Friday, February 23, 2024

Honoring our hometown heroes

by Jack Evensizer
| November 11, 2010 8:00 PM

As Idaho's 116th National Guard Cavalry Brigade marches off to war, Hayden's "Wolf Pack" Bravo Company, reorganized now as the 455th Engineer Company, is part of the Army Reserve's 321st Engineer Battalion, and remembers their 2006-2007 tour of duty in the relentless heat and barren landscape in western Iraq. The Battalion was the lead element of "Task Force Pathfinder," a route clearing mission, arguably one of the most dangerous of all endeavors, not to mention that they did it in a combat zone, constantly in the sights of the enemy.

"It took us four days to clear 600 yards of road in Anbar Province" Staff Sergeant Joe Minor, a veteran of Operation Iraqi Freedom in 2003, the unit's full time technician relates. He and Sergeant James Corey, the unit's full-time administrator, give credit to Bravo's mechanics who repaired the company's vehicles after IEDs (Improvised Explosive Devices) would damage them. "Staff Sergeant Linder and Sergeant Bowyer and their crews would "fix our vehicles with whatever parts were available to keep us mission capable" Minor continues, "and with their support we could concentrate on our job." Corey and Minor had missions with the Army's Buffalo, a six-wheel, 23-ton heavily armored mine clearing truck which features a V shaped hull that directs the force of a blast away from the occupants. During their tour, the 321st cleared approximately 1,000 IEDs by "poking into the dirt [with the 30 foot robotic arm on the Buffalo] until it makes a noise... tink, tink, tink." EOD (Explosive Ordinance Disposal) is then called to disarm the device. IED's are the primary cause of injury and death for soldiers in Iraq and Afghanistan, and it is estimated that each IED causes three casualties, so some 3,000 casualties were avoided by the courageous endeavors of our local heroes.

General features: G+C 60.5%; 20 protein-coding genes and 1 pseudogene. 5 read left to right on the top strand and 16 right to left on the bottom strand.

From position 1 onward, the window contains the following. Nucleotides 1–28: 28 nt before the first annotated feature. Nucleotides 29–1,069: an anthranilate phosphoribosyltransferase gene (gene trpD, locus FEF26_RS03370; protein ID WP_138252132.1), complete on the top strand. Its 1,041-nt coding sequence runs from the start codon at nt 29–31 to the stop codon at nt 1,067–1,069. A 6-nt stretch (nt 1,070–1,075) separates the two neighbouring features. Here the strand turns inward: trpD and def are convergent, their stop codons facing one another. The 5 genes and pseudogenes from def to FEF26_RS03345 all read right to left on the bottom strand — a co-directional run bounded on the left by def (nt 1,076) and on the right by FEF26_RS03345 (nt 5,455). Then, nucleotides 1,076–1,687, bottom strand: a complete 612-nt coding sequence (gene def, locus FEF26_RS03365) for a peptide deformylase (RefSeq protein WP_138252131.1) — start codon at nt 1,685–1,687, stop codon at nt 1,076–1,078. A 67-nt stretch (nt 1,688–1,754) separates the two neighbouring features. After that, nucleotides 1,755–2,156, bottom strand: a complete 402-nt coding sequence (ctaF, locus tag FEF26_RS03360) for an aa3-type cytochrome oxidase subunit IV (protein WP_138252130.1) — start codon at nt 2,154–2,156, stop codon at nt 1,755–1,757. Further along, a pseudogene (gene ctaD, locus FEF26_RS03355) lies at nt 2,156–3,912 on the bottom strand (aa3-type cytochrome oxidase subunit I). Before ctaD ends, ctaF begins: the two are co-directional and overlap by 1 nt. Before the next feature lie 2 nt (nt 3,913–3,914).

Originally constituted in the National Army in 1918, the battalion saw action in the Pacific Theater from 1942 to 1946, earning a Presidential Unit Citation for Okinawa, the Philippine Presidential Unit Citation, and Meritorious Unit Citations in 1944 and 1945. In 1948 its headquarters were moved to Boise, and later activated for service in Iraq in 2006.

In keeping with its military tradition, the 321st is one of the most decorated units in the Iraqi theater of war. Equivalent to an individual earning a Silver Star, the 321st was awarded the Army's Valorous Unit Award. The citation reads "...[the unit] displayed extraordinary heroism in action against an armed enemy... The Battalion significantly reduced casualties resulting from improvised explosive devices for both friendly forces and the Iraqi civilian population." It also earned the Navy Unit Commendation for service with the 1st Marine Expeditionary Force (Forward). The citation reads "The personnel of 1st Marine Expeditionary Force (Forward) transformed the future of the Anbar Province of Iraq while combating a brutally persistent insurgent threat across a battle space spanning more than 50,000 square miles... redefined the concept of valor to meet the unique demands of counterinsurgency operations..."

Numerous Bronze Stars and Purple Hearts were awarded to Bravo Company soldiers during the war, and with actions still pending for the awards, a total of "a lot" is what Corey and Minor tell. Bravo Company's fallen heroes, Staff Sergeant Coby Schwab and Corporal Kelly Grothe, are in a place of honor on the hallowed halls of the 455th and shall never be forgotten.

Jack Evensizer is a resident of Dalton Gardens.